Frequently Asked Questions
Q: What does my student need for orchestra class?
A: Students need a well-maintained instrument for class and home practice. A well-maintained instrument is one that produces a clear and resonant tone and is appropriately sized to the individual student (correct chin rest and shoulder rest for violin/viola, end pin height for cello/bass). Instruments need their strings changed occasionally, depending on how many hours students spend per day practicing.
Q: Should we be renting or buying an instrument… and where?
Renting an instrument is always a great option, but purchasing an instrument is also a great consideration for high-school aged students (the exception may be for bass players, which some may continue to play on a half or three-quarter size double bass). There are dozens of music shops that rent instruments, and we lucky enough to have a few luthiers (professional, trained violin makers) on the Eastside that both rent and sell instruments. We have a limited supply of instruments at Bellevue High for students, so we ask families to rent or purchase instruments from local shops and luthiers if possible.
Q: My student is an incoming 9th grader and has several years of experience. Are they still required to take Concert Orchestra?
A: Yes! The Concert Orchestra program is specifically designed to welcome incoming 9th graders and to Bellevue High School at-large. The transition from middle school to high school is already challenging enough that many students inevitably find it helpful to be in a class with peers that they share other classes with. If you ask any graduating orchestra senior they'll tell you that taking Concert Orchestra was a formative experience, and it is often a reflection point for them before they move onto college or post-high school life.
Q: Do I have to pay to be a part of the Orchestra Boosters Club?
A: No, the Orchestra Boosters Club exists to strategize and act on fundraising efforts to benefit the program. Parents in the Booster Club volunteer their time and skills to communicate with other parents, facilitate the Annual Lei Sale, manage our website content, and volunteer in-person when needed (chaperoning, door greeter at concerts, etc.)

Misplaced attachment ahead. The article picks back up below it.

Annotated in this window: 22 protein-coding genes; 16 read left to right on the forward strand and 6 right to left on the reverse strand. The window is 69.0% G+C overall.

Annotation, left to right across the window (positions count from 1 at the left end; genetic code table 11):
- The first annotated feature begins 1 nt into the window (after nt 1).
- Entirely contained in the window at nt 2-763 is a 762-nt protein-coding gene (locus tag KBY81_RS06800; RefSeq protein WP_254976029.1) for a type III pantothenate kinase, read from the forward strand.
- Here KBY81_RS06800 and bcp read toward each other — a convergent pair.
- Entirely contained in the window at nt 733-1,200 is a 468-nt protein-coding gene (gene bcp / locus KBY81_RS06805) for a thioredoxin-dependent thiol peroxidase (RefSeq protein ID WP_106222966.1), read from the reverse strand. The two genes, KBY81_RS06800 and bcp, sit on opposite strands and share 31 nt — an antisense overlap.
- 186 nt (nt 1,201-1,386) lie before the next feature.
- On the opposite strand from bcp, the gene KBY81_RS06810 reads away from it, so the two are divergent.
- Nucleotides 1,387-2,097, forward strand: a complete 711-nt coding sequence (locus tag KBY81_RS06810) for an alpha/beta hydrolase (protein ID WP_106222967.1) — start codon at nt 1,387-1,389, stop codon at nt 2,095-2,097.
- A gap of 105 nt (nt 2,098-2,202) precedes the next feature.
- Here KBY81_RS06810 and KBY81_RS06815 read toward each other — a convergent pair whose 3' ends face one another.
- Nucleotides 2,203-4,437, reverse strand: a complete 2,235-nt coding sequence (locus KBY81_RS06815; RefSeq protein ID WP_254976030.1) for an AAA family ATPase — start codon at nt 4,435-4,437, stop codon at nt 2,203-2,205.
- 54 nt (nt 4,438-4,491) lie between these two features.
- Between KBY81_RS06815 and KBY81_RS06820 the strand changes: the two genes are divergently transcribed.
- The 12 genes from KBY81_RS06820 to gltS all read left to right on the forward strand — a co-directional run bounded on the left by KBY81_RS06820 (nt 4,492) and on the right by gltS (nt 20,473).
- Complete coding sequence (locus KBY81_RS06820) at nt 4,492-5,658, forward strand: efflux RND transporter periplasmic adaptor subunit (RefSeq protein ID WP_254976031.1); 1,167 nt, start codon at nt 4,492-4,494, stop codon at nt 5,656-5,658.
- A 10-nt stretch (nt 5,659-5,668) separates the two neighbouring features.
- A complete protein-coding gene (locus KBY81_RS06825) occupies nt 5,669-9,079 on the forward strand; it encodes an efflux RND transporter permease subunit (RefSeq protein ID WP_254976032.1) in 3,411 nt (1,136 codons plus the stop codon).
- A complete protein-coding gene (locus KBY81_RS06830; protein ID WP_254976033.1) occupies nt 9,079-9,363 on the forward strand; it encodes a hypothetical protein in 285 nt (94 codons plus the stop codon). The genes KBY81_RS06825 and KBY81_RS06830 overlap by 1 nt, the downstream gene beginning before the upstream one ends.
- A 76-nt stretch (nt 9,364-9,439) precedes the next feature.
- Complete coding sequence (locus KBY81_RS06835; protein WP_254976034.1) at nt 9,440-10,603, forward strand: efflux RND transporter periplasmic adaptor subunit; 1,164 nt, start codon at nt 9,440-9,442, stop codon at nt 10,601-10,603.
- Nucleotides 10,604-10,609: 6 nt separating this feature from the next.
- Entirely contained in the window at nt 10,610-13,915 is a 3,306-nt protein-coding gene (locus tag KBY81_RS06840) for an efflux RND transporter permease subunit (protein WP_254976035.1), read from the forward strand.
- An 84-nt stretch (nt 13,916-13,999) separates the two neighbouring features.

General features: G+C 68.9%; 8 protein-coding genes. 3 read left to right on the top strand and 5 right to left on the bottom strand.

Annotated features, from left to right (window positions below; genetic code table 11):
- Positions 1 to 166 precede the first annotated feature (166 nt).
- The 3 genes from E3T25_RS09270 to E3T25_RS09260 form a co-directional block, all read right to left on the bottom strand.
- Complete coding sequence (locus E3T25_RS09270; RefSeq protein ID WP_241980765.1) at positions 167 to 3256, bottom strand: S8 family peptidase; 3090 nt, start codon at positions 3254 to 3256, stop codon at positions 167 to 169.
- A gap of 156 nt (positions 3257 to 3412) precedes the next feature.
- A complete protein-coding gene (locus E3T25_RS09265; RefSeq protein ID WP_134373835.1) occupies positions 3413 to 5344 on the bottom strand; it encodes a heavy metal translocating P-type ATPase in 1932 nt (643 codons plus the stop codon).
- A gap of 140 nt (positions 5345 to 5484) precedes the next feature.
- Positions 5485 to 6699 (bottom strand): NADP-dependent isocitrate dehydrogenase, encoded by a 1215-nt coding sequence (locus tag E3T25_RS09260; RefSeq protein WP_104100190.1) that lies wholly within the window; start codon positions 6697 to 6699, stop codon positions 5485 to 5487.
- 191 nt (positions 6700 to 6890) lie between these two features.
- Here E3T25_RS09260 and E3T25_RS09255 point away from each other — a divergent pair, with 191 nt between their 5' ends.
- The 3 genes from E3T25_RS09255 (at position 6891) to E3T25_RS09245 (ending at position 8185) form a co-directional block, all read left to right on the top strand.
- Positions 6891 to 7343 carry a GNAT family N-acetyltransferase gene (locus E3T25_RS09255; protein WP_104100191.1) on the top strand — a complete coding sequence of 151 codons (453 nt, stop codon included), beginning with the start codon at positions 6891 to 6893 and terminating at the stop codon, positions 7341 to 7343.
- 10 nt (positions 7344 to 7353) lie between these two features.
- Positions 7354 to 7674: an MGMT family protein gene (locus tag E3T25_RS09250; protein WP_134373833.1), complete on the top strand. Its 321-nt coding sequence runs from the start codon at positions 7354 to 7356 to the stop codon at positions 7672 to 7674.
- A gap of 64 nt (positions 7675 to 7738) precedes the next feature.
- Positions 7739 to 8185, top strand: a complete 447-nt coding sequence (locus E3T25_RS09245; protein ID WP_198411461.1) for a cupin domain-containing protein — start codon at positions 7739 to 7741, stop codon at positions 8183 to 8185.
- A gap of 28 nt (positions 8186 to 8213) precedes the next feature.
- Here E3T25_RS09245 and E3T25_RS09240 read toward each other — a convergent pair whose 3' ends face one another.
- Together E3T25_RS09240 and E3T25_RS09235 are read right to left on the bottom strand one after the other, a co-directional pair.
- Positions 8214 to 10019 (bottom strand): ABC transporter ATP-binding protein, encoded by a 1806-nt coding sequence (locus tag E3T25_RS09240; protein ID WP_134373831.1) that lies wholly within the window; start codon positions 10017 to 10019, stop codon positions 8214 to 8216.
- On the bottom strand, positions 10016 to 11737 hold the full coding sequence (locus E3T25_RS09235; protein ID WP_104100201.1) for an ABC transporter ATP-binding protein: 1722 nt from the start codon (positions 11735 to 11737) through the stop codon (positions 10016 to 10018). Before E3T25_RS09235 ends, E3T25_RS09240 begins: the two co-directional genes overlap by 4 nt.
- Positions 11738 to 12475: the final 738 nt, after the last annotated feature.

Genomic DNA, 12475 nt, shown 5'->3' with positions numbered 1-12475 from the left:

HOW TO BUY AN INSTRUMENT
We strongly advise against buying an instrument online if it's from a "big box retailer". There are a few online music retailers that have luthiers and specialists on staff that you can call directly for help. However, while you may find a comfortable price point with these businesses, instrument repairs may be more expensive because work must be done locally by a shop.
As Henry Bischofberger of Henry Bischofberger Violins of Kirkland says, "Please be aware of the instrument teachers call the VSO or Violin Shaped Object! They look shiny, and have well written descriptions, but they do not work, will not stay in tune, have parts that easily break, hurt to play, and of course sound really bad."
"We see these instruments every day in the shop. Students and teachers are frustrated with the instrument and ask Henry to fix it. There is no way to fix it and any effort to do so would cost many hundreds of dollars more than the violin is worth!"
If you find an instrument online or elsewhere you can make an appointment online to bring it in for a complimentary verbal appraisal.